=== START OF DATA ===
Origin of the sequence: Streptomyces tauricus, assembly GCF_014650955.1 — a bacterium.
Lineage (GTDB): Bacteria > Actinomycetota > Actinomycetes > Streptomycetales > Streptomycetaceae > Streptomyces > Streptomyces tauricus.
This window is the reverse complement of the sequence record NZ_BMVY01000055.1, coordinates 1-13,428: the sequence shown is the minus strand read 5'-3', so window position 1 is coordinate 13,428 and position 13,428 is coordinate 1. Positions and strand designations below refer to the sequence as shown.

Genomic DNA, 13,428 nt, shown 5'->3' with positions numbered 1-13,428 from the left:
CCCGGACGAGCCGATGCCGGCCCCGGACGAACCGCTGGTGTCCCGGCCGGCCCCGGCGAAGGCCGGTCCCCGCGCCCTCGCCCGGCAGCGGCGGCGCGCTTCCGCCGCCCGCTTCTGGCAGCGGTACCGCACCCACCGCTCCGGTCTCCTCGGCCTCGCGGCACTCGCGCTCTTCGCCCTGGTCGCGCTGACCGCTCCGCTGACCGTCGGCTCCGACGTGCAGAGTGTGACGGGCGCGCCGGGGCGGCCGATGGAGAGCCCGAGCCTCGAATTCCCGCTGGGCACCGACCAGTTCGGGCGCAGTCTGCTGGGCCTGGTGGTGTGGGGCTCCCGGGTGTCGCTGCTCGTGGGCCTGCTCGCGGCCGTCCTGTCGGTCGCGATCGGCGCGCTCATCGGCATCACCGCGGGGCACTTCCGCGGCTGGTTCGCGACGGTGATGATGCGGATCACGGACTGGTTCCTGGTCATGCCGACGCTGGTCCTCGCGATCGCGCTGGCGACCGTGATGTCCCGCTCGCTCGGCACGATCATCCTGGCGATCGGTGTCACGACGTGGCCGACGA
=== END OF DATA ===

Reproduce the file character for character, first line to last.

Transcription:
Origin of the sequence: Streptomyces tauricus, assembly GCF_014650955.1 — a bacterium.
Lineage (GTDB): Bacteria > Actinomycetota > Actinomycetes > Streptomycetales > Streptomycetaceae > Streptomyces > Streptomyces tauricus.
This window is the reverse complement of the sequence record NZ_BMVY01000055.1, coordinates 1-13,428: the sequence shown is the minus strand read 5'-3', so window position 1 is coordinate 13,428 and position 13,428 is coordinate 1. Positions and strand designations below refer to the sequence as shown.

Genomic DNA, 13,428 nt, shown 5'->3' with positions numbered 1-13,428 from the left:
CCCGGACGAGCCGATGCCGGCCCCGGACGAACCGCTGGTGTCCCGGCCGGCCCCGGCGAAGGCCGGTCCCCGCGCCCTCGCCCGGCAGCGGCGGCGCGCTTCCGCCGCCCGCTTCTGGCAGCGGTACCGCACCCACCGCTCCGGTCTCCTCGGCCTCGCGGCACTCGCGCTCTTCGCCCTGGTCGCGCTGACCGCTCCGCTGACCGTCGGCTCCGACGTGCAGAGTGTGACGGGCGCGCCGGGGCGGCCGATGGAGAGCCCGAGCCTCGAATTCCCGCTGGGCACCGACCAGTTCGGGCGCAGTCTGCTGGGCCTGGTGGTGTGGGGCTCCCGGGTGTCGCTGCTCGTGGGCCTGCTCGCGGCCGTCCTGTCGGTCGCGATCGGCGCGCTCATCGGCATCACCGCGGGGCACTTCCGCGGCTGGTTCGCGACGGTGATGATGCGGATCACGGACTGGTTCCTGGTCATGCCGACGCTGGTCCTCGCGATCGCGCTGGCGACCGTGATGTCCCGCTCGCTCGGCACGATCATCCTGGCGATCGGTGTCACGACGTGGCCGACGA